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National Park Service
Abstract: Lava tube caves at El Malpais National Monument have received little scientific attention with regard to their bat and arthropod populations. From an all taxa biological inventory of 11 caves,I identified seven new species of cave-dwelling arthropods (including two potential troglobites) and range expansions of two parasitoidal wasps. The presence of unique microhabitats, tree root "curtains" hanging from the ceilings, and moss gardens in cave entrances resulted in higher species richness of arthropods at four caves. For bats, I confirmed continued use of one large bat hibernaculum cave and one significant bat maternity roost. While several recommendations have been made to better conserve and manage sensitive cave resources, additional research and monitoring will be required for the long-term management and protection of several caves. Finally, I introduce three new terms to cave biology: two for entrance-dwelling animals (eisodophiles and eisodoxenes) and one for animals that hunt deep within or near the entrances of caves (xenosylles). Key words: cave, cave biology, cave-dwelling arthropods, cave-roosting bats, conservation, eisodophile, eisodoxene, El Malpais National Monument, land management, lava tubes, xenosylle Open Access - Permission by Author(s) See Extended description for more information.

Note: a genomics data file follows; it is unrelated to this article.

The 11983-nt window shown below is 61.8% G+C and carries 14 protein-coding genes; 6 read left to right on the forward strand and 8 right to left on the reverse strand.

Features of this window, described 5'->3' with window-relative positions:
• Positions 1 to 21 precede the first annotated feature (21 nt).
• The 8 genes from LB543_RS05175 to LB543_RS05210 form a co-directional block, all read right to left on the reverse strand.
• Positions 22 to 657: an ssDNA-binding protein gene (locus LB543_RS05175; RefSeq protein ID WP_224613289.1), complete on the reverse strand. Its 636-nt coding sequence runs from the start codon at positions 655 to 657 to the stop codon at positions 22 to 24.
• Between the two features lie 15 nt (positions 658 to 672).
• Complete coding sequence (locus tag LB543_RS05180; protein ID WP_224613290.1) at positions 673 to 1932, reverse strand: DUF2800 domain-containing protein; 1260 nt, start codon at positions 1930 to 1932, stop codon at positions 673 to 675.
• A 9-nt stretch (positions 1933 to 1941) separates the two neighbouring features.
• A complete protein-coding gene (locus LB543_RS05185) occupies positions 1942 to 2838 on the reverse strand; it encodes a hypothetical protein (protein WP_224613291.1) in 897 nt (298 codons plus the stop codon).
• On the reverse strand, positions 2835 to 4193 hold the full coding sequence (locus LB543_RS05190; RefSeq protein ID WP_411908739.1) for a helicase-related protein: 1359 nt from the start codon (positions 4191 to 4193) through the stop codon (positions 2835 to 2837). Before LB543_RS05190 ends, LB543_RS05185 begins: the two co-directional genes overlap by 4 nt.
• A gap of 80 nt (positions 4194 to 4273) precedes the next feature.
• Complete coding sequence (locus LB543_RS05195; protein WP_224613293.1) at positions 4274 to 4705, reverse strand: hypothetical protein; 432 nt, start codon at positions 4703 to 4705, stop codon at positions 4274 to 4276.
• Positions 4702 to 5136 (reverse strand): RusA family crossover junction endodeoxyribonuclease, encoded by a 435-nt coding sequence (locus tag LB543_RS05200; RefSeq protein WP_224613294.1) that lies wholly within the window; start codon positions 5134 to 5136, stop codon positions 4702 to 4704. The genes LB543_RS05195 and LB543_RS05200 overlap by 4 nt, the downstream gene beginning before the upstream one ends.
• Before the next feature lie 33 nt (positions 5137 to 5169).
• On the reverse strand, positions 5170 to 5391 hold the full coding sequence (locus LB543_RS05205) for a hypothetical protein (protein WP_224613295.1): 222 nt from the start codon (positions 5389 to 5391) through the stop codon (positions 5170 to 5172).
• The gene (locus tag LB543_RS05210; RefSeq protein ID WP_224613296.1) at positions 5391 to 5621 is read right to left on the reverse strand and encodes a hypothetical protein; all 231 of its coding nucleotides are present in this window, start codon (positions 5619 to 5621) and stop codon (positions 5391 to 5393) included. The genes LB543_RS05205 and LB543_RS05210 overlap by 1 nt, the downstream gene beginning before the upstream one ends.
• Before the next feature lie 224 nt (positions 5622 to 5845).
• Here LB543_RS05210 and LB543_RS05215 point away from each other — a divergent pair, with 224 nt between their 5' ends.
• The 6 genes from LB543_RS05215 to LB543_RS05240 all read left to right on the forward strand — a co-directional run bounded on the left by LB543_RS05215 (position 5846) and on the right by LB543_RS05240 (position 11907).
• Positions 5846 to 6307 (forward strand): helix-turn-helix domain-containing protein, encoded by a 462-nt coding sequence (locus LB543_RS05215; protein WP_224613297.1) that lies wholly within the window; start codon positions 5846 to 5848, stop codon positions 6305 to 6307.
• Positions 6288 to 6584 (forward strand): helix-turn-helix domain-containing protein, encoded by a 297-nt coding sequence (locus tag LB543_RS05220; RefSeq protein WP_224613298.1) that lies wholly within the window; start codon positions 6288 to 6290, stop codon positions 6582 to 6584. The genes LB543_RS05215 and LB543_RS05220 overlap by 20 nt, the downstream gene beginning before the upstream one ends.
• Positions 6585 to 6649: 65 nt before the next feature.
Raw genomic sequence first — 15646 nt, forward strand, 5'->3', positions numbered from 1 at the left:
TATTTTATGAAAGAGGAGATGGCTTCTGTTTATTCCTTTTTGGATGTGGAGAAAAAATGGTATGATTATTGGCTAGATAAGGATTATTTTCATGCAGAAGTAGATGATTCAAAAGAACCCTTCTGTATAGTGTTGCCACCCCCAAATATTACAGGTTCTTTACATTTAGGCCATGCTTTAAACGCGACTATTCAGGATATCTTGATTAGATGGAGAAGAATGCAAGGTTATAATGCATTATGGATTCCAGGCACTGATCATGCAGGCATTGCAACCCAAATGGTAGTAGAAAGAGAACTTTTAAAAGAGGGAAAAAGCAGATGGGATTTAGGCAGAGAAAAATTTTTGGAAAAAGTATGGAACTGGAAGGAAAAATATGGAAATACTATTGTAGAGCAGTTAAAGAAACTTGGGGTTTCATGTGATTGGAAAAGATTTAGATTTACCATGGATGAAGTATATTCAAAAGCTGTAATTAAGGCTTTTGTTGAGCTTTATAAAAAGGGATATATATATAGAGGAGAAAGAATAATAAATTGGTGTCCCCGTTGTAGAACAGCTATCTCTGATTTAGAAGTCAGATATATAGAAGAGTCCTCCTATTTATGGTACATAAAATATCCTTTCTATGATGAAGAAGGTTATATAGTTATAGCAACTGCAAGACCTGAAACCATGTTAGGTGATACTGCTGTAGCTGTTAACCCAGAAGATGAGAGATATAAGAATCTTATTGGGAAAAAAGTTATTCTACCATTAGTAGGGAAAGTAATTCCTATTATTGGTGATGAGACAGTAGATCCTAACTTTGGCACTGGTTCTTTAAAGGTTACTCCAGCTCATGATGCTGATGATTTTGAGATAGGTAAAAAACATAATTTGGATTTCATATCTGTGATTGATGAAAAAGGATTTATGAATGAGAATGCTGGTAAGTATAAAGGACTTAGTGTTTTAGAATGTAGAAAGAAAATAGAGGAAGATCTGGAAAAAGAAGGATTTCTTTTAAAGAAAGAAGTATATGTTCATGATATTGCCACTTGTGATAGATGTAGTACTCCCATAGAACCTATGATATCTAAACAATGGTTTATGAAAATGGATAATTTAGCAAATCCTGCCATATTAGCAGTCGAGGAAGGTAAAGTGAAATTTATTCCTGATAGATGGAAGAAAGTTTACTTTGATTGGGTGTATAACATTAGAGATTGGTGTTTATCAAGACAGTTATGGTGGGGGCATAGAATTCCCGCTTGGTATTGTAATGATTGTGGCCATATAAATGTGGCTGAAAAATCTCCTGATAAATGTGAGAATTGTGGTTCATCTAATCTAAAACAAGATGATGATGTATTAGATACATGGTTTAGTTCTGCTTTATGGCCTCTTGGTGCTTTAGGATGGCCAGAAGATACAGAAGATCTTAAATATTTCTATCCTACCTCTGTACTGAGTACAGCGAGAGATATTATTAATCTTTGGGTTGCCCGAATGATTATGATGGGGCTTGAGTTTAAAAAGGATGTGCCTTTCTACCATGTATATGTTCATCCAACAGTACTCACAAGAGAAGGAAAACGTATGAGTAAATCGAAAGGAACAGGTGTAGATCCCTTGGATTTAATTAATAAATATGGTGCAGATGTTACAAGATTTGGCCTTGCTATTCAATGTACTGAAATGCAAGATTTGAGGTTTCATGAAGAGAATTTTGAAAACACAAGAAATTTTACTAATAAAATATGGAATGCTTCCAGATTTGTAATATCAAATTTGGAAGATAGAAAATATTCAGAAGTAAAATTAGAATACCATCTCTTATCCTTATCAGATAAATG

Wynne, J. Judson, "Inventory, conservation, and management of lava tube caves at El Malpais National Monument, New Mexico" (2013). KIP Articles. 2827.